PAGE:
The next phase of the work will need to include further studies on target validation, in vivo ADMET and pharmacokinetic studies re: bioavailability, solubility, stability of the small molecules and additional medicinal chemistry to ensure the lead compounds can be dissolved in solvents other than DMSO.

Benefits:

The UCT technology provides the following potential benefits:

  • Potential reduction in toxicity of cancer treatments (research at UCT showed that Kpnβ1 inhibition showed no toxicity on non-cancer cells, targeting only the cancer cells)
  • Potential reduction in surgical interventions removing tumours
  • Single platform to allow treatment for a range of potential cancer conditions
  • Can be formulated or delivered in different modalities
  • Early treatment interventions are simplified

Worldwide, new cases of cervical and oesophageal cancer exceed 1 million per year. Breast cancer is significantly higher.

Cervical and oesophageal cancers are among the most common cancers affecting southern Africans. According to reports from CANSA (Cancer Association of South Africa), after breast cancer, cervical cancer kills more women in southern Africa than any other form of cancer.

A large majority of the global burden (around 85%) occurs in less developed regions, where it accounts for 12% of all female cancers.[1]

High-risk regions include Eastern Africa, Melanesia, Southern and Middle Africa, while rates are the lowest in Australia/New Zealand and Western Asia. Cervical cancer was the most common cancer in women in Eastern and Middle Africa at the time of the report.[2]

An estimated 266,000 deaths occurred from cervical cancer worldwide in 2012, which accounts for 7.5% of all female deaths from cancer, with 87% of cervical cancer deaths occurring in the less developed regions.[3]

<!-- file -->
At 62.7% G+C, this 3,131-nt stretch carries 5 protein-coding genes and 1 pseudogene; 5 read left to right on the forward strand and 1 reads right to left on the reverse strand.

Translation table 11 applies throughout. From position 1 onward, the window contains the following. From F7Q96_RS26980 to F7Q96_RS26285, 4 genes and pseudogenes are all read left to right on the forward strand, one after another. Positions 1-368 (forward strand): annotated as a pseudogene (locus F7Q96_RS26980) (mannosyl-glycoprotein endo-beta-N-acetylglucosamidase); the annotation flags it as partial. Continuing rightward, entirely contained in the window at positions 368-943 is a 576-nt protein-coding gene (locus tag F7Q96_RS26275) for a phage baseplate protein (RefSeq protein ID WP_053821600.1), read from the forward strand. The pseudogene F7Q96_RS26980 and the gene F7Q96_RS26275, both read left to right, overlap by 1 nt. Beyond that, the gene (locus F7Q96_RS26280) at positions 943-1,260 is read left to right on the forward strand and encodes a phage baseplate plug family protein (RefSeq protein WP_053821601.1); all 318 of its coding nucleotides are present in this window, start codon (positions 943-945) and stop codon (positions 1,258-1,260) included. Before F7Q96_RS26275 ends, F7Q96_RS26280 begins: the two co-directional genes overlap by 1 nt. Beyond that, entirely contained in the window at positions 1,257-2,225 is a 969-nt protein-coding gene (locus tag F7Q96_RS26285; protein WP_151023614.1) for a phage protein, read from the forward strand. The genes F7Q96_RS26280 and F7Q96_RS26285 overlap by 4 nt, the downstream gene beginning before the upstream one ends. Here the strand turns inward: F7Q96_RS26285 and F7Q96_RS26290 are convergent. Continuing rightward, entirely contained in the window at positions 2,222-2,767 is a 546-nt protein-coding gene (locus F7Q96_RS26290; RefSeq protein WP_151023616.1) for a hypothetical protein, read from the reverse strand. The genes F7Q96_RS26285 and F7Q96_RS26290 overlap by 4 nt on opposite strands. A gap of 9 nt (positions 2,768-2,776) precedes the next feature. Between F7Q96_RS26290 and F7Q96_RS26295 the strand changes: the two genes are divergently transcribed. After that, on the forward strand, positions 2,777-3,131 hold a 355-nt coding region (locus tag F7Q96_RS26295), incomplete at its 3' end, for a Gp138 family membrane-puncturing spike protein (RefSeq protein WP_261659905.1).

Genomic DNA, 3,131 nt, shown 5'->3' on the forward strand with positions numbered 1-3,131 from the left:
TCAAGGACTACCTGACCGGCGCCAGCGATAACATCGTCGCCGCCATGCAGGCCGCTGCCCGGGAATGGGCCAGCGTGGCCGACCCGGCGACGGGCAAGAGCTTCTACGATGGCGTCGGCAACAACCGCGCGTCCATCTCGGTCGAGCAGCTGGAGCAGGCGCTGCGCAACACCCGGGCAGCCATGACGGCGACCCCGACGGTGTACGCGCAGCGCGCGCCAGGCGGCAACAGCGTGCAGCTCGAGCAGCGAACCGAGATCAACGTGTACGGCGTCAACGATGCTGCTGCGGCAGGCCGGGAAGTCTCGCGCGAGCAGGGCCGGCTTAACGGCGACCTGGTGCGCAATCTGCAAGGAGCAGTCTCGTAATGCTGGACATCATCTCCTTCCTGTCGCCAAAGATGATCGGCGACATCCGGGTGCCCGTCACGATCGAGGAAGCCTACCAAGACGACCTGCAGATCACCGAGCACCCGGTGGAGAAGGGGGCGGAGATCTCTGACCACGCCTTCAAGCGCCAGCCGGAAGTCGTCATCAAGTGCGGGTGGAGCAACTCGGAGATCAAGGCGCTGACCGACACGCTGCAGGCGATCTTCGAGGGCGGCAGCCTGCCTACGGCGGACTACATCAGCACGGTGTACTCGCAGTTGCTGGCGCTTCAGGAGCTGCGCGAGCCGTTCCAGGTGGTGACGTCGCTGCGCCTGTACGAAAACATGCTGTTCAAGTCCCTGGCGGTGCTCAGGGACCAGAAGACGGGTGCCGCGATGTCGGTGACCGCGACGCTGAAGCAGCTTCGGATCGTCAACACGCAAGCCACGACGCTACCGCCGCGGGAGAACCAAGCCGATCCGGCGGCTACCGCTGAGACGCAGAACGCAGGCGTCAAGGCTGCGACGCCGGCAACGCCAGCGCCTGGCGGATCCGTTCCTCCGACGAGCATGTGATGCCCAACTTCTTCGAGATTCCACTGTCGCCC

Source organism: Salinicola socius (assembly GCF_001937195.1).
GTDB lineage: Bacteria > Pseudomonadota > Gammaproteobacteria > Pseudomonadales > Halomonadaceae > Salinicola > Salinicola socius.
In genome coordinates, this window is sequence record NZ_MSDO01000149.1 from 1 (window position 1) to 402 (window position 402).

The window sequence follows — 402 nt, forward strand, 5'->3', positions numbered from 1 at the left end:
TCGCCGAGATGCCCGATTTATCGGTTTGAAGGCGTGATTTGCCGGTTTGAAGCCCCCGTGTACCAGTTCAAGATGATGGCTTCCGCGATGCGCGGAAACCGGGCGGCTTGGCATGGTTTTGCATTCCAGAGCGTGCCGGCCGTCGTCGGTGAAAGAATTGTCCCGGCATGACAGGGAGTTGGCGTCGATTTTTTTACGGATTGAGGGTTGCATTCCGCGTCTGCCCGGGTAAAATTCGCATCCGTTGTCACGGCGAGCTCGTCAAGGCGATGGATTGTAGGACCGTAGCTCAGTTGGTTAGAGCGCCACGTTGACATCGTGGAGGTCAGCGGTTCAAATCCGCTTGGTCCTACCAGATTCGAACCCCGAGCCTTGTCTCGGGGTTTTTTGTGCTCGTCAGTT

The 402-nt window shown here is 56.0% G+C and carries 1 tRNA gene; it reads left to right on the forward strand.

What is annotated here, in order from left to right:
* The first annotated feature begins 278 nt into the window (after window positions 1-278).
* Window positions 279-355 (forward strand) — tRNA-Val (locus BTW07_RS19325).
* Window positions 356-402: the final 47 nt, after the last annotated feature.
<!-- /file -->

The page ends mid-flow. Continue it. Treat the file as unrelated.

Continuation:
Generally, patients do not present symptoms until a late stage. Hence, diagnosis is likely only made after the cancer has spread or is at an advanced stage.

Surgery alone may be sufficient for patients with early disease, but chemotherapy and chemo-radiation may also be administered. Resistance to chemotherapy frequently develops in these cancers, and there are few targeted therapies available to patients. There is therefore an urgent need for new and effective treatments for cervical and oesophageal cancers.

Application and Opportunity:

There is growing evidence that elevated Kpnβ1 expression associates with cancer development, and that there is an increased expression level and activity of Kpnβ1 in cancer tissue, which could potentially indicate an addiction of the cancer cells to this nuclear importer.

The inventors anticipate that this will impart a sufficient “therapeutic window” for a Kpnβ1 inhibitor to kill cancer cells whilst sparing normal tissues. Van der Watt et al (2009) found that Kpnβ1 inhibition showed no toxicity on non-cancer cells, making Kpnβ1 an attractive target for cancer treatment[4].

Unlike chemotherapy and radiation, which do not discriminate between cancer cells and healthy tissue, this small molecule therapy may, when given at the appropriate time, result in the death of the cancer cells only, and leave the healthy cells unscathed.

UCT is seeking a Development Partner or Licensee to take the development to a more mature stage. The most pressing need is a partner who can assist with in vivo ADMET studies, complete the target validation, and/or assist with biochemistry to make the lead molecules more soluble.

 

[1] World Health Organisation. 2012. Oesophageal Cancer, GLOBOCAN 2012: Estimated Cancer Incidence, Mortality and Prevalence Worldwide in 2012. [Online]. Retrieved from http://globocan.iarc.fr/Pages/fact\_sheets\_cancer.aspx on 2 July 2015.

[2] Ibid

[3] Ibid

[4] van der Watt PJ, Maske CP, Hendricks DT, Parker MI, Denny L, Govender D, et al. The Karyopherin proteins, Crm1 and Karyopherin beta1, are overexpressed in cervical cancer and are critical for cancer cell survival and proliferation. Int J Cancer. 2009;124(8):1829–40.

Image: Parentingupstream, pixabay, pixabay license https://pixabay.com/photos/hospital-labor-delivery-mom-840135/

Intellectual Property Protection

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Technology Readiness Level

Co-creators

University of Louisville in Kentucky, USA